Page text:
Why It’s So Hard for White People to Talk About Racism
From the publisher:
The New York Times best-selling book exploring the counterproductive reactions white people have when their assumptions about race are challenged, and how these reactions maintain racial inequality.
In this “vital, necessary, and beautiful book” (Michael Eric Dyson), antiracist educator Robin DiAngelo deftly illuminates the phenomenon of white fragility and “allows us to understand racism as a practice not restricted to ‘bad people’ (Claudia Rankine). Referring to the defensive moves that white people make when challenged racially, white fragility is characterized by emotions such as anger, fear, and guilt, and by behaviors including argumentation and silence. These behaviors, in turn, function to reinstate white racial equilibrium and prevent any meaningful cross-racial dialogue. In this in-depth exploration, DiAngelo examines how white fragility develops, how it protects racial inequality, and what we can do to engage more constructively.
“A vital, necessary, and beautiful book, a bracing call to white folk everywhere to see their whiteness for what it is and to seize the opportunity to make things better now.” —Michael Eric Dyson
Michael Dyson wrote the forward so that automatically gave this book on racism, written by a white woman, more legitimacy. There was still backlash, as in this piece in The Atlantic, The Dehumanizing Condescension of White Fragility by John McWhorter, a professor at Columbia University and contributing writer at The Atlantic.
So what is this book about? What is “white fragility”? DiAngelo defines it as “a state in which even a minimum amount of racial stress becomes intolerable, triggering a range of defensive moves.” Defensive moves encompass anger, fear, guilt, argumentation, silence, and walking away from the situation. DiAngelo believes that white liberals are the biggest obstacle to racial equality because they “develop assumptions that allow them to absolve themselves of racism.” Or as Katy Wald wrote in the New Yorker. “DiAngelo has noticed that white people are sensationally, histrionically bad at discussing racism.”
There is a long list of ways that “white racial equilibrium” continues to function: “challenge to objectivity; challenge to white racial codes; challenge to white racial expectations and need/entitlement to racial comfort; challenge to colonialist relations; challenge to white solidarity; challenge to white liberalism; challenge to individualism; challenge to meritocracy; challenge to white authority; challenge to white centrality.”
But before we can address racism, we have to understand what it means and how it differs from racial prejudice and racial discrimination.
A person from any racial group can be racially prejudiced and can racially discriminate against a person from any other racial group. White people can do so against black people – and vice versa.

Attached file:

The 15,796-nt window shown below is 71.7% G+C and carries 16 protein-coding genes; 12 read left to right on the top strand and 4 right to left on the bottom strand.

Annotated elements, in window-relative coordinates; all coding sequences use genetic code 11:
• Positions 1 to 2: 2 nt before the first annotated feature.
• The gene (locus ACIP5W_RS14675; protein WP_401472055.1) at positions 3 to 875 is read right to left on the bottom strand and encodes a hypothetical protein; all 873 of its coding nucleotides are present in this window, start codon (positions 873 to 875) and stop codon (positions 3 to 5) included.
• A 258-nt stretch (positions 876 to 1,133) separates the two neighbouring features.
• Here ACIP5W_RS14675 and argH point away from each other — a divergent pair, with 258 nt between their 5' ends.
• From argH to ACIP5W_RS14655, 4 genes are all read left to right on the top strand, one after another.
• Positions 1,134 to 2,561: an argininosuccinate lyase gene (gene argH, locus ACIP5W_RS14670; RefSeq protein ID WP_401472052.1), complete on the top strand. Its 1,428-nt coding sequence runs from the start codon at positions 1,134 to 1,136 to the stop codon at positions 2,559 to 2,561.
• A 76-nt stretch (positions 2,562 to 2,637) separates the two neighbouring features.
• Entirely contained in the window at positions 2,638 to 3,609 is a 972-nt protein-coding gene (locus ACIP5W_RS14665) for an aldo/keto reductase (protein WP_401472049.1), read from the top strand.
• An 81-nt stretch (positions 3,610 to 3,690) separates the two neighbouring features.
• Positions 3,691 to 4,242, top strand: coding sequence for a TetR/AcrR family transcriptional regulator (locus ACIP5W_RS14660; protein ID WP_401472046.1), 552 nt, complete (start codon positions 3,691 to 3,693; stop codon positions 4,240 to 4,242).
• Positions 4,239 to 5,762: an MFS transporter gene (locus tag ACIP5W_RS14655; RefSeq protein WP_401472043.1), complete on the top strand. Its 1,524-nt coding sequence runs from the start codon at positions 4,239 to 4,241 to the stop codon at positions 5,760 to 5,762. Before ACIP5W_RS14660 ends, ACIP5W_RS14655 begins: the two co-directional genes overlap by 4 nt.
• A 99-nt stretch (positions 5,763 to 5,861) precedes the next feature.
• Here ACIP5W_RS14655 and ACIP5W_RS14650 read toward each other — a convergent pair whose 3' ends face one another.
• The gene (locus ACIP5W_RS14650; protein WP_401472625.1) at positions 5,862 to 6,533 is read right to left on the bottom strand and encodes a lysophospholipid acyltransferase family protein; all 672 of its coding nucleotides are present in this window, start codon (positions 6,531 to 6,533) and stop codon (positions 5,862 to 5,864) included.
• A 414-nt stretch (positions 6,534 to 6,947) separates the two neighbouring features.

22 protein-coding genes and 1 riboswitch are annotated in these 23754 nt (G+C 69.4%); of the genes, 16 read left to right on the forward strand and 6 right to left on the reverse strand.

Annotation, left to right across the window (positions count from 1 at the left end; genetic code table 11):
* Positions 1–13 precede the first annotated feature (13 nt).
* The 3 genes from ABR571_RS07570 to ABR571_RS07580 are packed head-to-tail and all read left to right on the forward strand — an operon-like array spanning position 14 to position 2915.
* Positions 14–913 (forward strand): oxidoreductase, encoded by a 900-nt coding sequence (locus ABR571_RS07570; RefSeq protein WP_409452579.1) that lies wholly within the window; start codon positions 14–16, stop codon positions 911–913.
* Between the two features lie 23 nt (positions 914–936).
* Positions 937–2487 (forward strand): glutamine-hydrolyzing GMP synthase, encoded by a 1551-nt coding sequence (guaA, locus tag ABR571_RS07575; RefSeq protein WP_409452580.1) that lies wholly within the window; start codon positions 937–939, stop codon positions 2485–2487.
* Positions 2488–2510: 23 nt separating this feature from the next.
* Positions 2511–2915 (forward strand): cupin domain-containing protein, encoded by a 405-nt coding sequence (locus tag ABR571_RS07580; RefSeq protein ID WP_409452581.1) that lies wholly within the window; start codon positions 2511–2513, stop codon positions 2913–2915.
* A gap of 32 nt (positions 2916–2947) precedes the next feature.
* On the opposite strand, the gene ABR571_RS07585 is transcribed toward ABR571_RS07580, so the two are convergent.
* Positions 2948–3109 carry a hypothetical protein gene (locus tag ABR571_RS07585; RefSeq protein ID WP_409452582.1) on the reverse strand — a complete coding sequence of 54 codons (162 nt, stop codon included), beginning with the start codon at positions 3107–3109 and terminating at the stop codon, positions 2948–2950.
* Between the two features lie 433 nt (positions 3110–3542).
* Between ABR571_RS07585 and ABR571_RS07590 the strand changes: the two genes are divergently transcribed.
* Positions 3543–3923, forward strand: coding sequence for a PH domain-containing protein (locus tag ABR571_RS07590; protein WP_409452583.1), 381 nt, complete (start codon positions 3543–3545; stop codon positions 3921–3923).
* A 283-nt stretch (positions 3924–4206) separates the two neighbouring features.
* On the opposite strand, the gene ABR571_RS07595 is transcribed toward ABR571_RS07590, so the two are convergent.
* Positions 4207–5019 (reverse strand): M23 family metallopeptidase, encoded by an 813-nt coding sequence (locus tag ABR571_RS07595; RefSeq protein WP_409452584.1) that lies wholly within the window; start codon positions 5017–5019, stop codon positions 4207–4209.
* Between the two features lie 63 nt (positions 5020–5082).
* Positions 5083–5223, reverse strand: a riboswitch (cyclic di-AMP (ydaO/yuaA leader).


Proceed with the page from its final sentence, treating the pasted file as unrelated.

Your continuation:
Racism is when one racial group has more power than another group and uses that power against its members in a systemic manner.
In other words, black people can be prejudiced and discriminate against white people – but they cannot be racist against them, because of the imbalance in power between the two groups.
I thought DiAngelo offered excellent explanations of these terms and really clarified the differences.
I highly recommend the Katy Wald article: Sociologist Examines the “White Fragility” That Prevents White Americans from Confronting Racism. She says, “DiAngelo addresses her book mostly to white people, and she reserves her harshest criticism for white liberals like herself (and like me), whom she sees as refusing to acknowledge their own participation in racist systems.” I am taking her criticism to heart.
Like most self-help books, I found this book extremely repetitive. DiAngelo makes some excellent points, and does it again and again and again and again and again. Honestly, I would heartily recommend this 17 page article she wrote: White Fragility, unless you feel you need more. It’s a good place to start, at least, and I believe this book grew out of that article.
9/2020 Stacy Alesi, AKA the BookBitch™
WHITE FRAGILITY by Robin J. DiAngelo. Beacon Press; Reprint Edition (June 26, 2018). ISBN 978-0807047415. 192 pages.
This entry was posted on Wednesday, September 23rd, 2020 at 8:00 AM and is filed under Book Reviews, Nonfiction. You can follow any responses to this entry through the RSS 2.0 feed. Both comments and pings are currently closed.
Thanks for your review. What I most appreciated about White Fragility was its thought provoking ideas. I agreed with some of her points, argued with others inside my own head–while at the same time asking myself if my arguments actually made some of her points. I cherish the dream of a non-racist America, and I see this book as being part of the solution partly because it keeps the dialogue going.
You make some excellent points! Thanks so much for sharing.